French protests: ‘We are seeing the first signs of civil war’
Fresh unrest in France on pension reform crystallises concerns over state’s direction
A man wearing a clown mask and waving a smoke bomb takes part in a demonstration against pension overhauls, in Marseille, France. Photograph: Clement Mahoudeau/AFP via Getty Images
Place de la Nation, eastern Paris, 4.30pm. Police vans line the boulevards that extend spoke-like from the large square. Dozens of police officers, African and Arab teenagers and supporters of the protest against president Emmanuel Macron’s pension reform wait for a march from the Gare du Nord to reach this place, its destination.
All eyes are fixed on the Boulevard Voltaire, where flashing lights hail the imminent arrival of the procession. The air is cold and tense, anticipating the violence that often breaks out at the terminus of demonstrations.
But today the violence occurs elsewhere, upstream in the march, at the Place de la République, shrouded in tear gas. About 700 “ultras” pelted police with projectiles and burned a prefabricated construction hut, scooters and benches.
A steel shutter clatters down behind me. Benoit (37) has shut the clothing store where he works early, to avoid vandals and looters, and because he fears police may close the metro. Only two lines, both fully automated, functioned normally on the first day of the open-ended strike against the pension overhaul.
“I totally sympathise with the demonstrators,” says Benoit. Paradoxically, polls show that a majority of French people believe pension reform is necessary, but also support the strikes and protests. “We’re taxed to death here. We pay taxes on taxes. The retirement age has risen three years, just since I started working . . . France is a monarchy masquerading as a democracy.”
So why isn’t he demonstrating? “There’s no point,” Benoit says. “They’ll just get beaten up by the CRS [riot police],” he adds, nodding towards the march.
Lamine, Idrissa and Adame, teenagers in hoodies and runners, speak politely and tell me they too are concerned. “It’s important for us, for later,” says Adame, aged 16.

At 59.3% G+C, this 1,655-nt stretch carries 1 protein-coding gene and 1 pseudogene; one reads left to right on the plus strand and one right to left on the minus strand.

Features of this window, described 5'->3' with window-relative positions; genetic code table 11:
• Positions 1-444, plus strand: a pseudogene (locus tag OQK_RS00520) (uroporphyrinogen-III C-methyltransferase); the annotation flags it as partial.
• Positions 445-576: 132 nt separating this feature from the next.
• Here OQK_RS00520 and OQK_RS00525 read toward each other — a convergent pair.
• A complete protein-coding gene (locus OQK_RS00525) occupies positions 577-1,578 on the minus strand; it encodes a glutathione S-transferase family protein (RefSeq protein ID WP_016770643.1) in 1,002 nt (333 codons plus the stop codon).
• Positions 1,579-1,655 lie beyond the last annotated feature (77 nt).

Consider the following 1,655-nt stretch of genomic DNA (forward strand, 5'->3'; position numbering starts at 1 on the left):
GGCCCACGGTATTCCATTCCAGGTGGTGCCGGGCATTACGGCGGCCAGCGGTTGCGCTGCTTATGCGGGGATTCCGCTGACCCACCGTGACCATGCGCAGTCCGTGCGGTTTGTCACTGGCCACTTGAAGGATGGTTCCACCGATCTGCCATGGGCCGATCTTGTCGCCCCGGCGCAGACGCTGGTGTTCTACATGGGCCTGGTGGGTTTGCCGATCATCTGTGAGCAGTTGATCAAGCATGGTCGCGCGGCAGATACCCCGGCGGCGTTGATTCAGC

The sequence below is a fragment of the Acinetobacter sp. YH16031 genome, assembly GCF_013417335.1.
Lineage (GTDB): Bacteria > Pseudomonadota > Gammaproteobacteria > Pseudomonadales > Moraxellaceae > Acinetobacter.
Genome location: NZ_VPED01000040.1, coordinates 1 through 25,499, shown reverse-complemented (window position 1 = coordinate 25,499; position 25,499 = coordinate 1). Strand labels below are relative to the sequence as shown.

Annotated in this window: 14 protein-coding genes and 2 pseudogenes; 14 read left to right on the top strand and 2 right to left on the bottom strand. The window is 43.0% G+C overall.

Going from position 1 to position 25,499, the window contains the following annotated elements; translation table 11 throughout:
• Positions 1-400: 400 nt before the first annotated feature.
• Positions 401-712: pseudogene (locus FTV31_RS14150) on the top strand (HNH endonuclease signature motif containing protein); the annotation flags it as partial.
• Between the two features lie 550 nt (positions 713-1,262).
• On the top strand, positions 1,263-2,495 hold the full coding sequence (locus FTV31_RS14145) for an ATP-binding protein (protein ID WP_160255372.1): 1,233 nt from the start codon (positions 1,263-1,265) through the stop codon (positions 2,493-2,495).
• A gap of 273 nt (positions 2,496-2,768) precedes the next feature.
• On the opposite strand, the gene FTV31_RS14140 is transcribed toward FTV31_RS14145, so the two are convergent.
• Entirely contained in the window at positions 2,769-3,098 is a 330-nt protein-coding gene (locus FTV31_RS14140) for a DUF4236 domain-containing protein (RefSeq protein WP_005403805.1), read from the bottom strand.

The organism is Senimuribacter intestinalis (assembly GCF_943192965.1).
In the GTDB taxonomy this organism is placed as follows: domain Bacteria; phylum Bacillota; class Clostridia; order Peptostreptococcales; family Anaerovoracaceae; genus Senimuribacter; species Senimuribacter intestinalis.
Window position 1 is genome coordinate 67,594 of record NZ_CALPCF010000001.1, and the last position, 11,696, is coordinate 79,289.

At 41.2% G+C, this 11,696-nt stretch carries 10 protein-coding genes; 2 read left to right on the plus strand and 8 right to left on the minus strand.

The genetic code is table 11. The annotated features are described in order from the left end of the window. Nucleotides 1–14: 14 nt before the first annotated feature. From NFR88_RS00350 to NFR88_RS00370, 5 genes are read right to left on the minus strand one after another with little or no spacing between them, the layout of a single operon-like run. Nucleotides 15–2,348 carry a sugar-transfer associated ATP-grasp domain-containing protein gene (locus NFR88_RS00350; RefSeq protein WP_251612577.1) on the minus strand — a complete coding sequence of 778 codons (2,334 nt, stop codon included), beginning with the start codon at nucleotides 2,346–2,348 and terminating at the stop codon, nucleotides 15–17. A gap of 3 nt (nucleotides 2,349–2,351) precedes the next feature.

The cut-off age for the reform is one of its main uncertainties. The government would like to exempt only employees aged 55 and older. Some unions and protesters demand that it apply only to new entrants to the labour force. “It’ll be us, the new entrants,” Adame explains.
Didier and Jean-Pierre, both aged 68, wait for comrades from the neo-communist CGT union to reach them. The former rotary press operator and railway employee retired at age 55.
“Slowly but surely, they’re taking away all our acquis, the acquired rights that our elders fought for,” says Didier. “In 1936 we got paid holidays; later, unemployment benefits. Now they’re trying to take away our pension rights. Macron, stop taking away our acquis!”
Macron wants to shift all France from a defined benefits scheme to a defined contribution scheme, called a points system. “I don’t know what a points pension means,” says Jean-Pierre. “I don’t think Macron knows either. . . I hope we paralyse the country. I don’t give a damn about Christmas, because if Macron keeps at it there’ll be no turkey, nothing to eat. I call him the vulture.” Four police officers stand nearby, shuffling their feet and rubbing gloved hands against the cold. They wear RoboCop vests and shoulder and arm protectors and speak through woollen mufflers. If they can just prevent rioting today, they hope the movement will fizzle.
“Is it true that [interior minister Christophe] Castaner says we can keep our early retirement?” the officers ask. Two leading police unions called on members to strike. Castaner appealed to them to remain on duty, and promised their right to early retirement will not change.
‘Calm and determined’
The president’s office, the Élysée, says he is “calm and determined”. Macron wants to merge all 42 pension regimes into one universal system. The survival of special police pensions could be the first stone of the edifice to crumble.
Attac, a group campaigning for a more democratic globalisation, has set up a makeshift booth at a bus shelter. Tables are covered with flasks of coffee, half-empty wine bottles and fliers with titles such as “Little Guide to Fibs about Pension Reform”.
Hubert Labrousse (75), a retired researcher for the Institut Pasteur, joined Attac 15 years ago “because the Communist Party sank and the Socialist Party was no longer socialist”. Labrousse chomps a cigar and wears a top hat, three-piece suit and white scarf, a mockery of a rich man.
He sees this protest as the continuation of the gilets jaunes movement that started in November 2018. “I don’t want a civil war,” he says, “But we’re seeing the first signs: the rise of the far-right, the gap between rich and poor . . .”
A younger man, who identifies himself only as “an anonymous citizen in the resistance”, spills out figures: 78 billionaires in France own more than the rest of the population; 9.3 million people in poverty; €100 billion in annual tax fraud.
The demonstrators march up the boulevard, chanting obscene slogans about Macron and making rude gestures towards the police. The police glare back, but for the time being remain calm.